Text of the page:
|"May I have this dance?"|
The MOE - the Maintenance of Effort - Clause, which has been holding the K12 Adult School system up since flex broke it, ends June 30, 2015.
Removing the MOE is like taking a cast off a broken leg. What's underneath? Something healed and solid, able to support the K12 Adult Education system? Or an underfunded, broken system that will not be able to hold up its part of the new Regional Consortia delivery system?
Hit the "read more" link to learn more.
Brown's Budget proposal will be step one in finding out.
Step one because his proposal is just that - a proposal.
Then begins the dance, a long and complex and public dance between the Governor and the Legislature, and us, the people... the people whose money is being spent... the people who elected the Governor and the Legislature to spend it wisely on ourselves.
Only at the end of the dance, scheduled for June 30th, 2015, will we know the actual status of K12 Adult Schools and Adult Education.
To take part in the dance, to do our part, we need information:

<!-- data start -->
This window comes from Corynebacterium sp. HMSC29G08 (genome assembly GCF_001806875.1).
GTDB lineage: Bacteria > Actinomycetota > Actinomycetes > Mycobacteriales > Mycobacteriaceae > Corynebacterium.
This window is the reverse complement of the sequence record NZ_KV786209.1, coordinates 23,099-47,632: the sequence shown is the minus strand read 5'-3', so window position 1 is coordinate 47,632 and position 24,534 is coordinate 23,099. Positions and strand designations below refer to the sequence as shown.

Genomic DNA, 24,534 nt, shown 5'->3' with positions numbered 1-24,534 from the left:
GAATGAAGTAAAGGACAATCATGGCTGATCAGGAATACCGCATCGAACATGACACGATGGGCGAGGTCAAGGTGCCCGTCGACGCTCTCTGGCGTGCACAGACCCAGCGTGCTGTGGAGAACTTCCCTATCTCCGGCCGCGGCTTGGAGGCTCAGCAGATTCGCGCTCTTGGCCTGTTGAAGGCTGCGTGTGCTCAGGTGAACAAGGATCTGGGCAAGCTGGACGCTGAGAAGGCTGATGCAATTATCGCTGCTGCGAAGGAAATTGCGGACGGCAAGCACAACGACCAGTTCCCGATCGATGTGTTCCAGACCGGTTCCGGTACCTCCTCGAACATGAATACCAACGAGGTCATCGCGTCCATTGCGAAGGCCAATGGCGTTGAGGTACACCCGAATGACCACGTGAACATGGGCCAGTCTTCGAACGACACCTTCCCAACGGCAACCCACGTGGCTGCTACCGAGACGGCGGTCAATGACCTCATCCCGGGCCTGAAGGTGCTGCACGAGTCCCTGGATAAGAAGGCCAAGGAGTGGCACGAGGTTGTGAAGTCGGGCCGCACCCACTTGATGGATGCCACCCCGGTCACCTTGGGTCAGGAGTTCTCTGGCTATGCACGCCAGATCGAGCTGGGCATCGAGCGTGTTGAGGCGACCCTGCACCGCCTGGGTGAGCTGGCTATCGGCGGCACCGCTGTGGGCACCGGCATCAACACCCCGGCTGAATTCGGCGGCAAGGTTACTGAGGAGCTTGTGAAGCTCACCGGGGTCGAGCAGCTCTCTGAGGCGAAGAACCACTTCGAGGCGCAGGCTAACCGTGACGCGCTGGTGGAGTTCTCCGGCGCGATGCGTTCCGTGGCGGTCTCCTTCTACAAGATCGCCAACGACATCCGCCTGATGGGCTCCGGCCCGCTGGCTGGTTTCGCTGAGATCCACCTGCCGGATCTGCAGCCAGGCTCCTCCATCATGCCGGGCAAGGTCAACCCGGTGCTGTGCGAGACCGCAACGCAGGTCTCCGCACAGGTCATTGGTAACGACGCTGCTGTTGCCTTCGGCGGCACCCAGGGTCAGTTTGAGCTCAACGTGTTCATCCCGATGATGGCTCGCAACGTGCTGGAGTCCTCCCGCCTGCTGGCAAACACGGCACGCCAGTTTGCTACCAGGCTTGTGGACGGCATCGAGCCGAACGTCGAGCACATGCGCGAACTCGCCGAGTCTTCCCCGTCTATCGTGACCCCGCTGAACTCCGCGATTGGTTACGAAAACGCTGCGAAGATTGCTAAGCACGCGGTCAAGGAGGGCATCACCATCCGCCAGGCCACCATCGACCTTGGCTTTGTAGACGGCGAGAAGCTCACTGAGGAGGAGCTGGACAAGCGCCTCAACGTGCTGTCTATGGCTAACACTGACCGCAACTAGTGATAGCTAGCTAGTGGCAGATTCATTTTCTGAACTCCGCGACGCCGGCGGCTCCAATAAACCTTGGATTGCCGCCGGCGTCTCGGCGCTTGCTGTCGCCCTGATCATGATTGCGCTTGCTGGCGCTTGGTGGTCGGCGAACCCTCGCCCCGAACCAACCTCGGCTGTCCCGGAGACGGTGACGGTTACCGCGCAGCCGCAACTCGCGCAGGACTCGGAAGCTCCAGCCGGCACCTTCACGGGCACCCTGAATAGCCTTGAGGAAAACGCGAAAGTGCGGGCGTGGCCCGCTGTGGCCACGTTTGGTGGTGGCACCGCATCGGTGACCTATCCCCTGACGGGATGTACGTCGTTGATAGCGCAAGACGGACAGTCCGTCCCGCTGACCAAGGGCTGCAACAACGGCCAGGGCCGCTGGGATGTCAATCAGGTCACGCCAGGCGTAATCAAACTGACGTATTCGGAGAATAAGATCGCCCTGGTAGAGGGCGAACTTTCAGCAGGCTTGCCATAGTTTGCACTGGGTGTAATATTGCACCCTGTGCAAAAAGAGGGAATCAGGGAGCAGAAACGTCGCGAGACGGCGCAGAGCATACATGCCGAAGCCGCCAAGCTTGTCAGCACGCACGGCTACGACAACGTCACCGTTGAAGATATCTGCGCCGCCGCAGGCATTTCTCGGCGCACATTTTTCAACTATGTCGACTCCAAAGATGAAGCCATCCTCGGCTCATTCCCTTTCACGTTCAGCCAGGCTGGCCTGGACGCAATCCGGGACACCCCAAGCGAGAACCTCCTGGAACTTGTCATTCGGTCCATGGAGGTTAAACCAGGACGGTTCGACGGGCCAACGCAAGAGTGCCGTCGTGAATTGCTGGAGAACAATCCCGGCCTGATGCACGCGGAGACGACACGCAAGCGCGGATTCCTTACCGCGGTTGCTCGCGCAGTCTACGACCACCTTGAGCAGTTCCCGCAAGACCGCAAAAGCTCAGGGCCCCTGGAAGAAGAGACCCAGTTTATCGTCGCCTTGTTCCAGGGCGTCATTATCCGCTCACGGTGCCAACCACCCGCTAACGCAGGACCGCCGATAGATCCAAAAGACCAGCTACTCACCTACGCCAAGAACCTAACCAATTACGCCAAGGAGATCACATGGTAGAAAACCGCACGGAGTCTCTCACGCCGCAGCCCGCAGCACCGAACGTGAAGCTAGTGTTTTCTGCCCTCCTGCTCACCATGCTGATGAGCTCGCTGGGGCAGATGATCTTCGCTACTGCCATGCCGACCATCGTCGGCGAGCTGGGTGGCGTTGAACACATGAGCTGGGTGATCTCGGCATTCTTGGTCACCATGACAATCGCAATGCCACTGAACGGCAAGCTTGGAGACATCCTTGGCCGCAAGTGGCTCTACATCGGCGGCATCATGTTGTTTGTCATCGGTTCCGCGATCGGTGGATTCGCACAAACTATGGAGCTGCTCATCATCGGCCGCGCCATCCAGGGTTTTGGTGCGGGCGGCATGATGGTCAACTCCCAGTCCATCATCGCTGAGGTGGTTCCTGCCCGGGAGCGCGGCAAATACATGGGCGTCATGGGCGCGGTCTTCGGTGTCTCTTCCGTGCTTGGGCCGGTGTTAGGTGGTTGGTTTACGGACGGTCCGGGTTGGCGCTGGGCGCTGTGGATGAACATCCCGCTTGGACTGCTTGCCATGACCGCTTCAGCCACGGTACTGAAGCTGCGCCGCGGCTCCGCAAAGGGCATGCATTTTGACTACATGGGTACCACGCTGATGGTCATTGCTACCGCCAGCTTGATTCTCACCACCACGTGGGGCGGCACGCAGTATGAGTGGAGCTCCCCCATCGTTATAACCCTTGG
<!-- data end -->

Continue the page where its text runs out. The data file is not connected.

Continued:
* information about the dance - how the budget process works
* information about the purpose of the dance - using the people's money to care for the people
* information about the price of the dance - in both short and long terms.
Here is some information to help us do that:
Edsource article: Brown: 65.7 Billion for Schools Next Year
“After years of underfunding and even borrowing from our local schools, the state now has significantly increased its financial support for education,” Brown said.
Brown did not offer specifics on next year’s education funding proposal, but those details will be revealed Friday when the governor is expected to unveil his budget proposal for 2015-16.
“Educating the next generation is fundamental to our collective well-being,” Brown said in his 23-minute address.
ACSA article: Adult Education Consortia Continue To Grow Statewide
“We’re holding our breath to see what happens in January,” Bettar said of the governor’s upcoming release of his proposed budget. “Adult educators are very anxious if it’s going to happen, and if it will happen the way we want it to happen.
“AB 86 is not the panacea for adult education. It was not meant to be the magic wand to fix it. It just opened the conversation. … My hope is the Legislature and governor understand that AB 86 alone is not the vehicle to serve adults in the state. It is a means of communication to address our needs and close gaps.”
California Budget Project - Infographic on Budget Process
Understanding the process by which policymakers craft California’s state spending plan each year is important for staying engaged in the debate.
California's Budget Process - An 8 Step Guide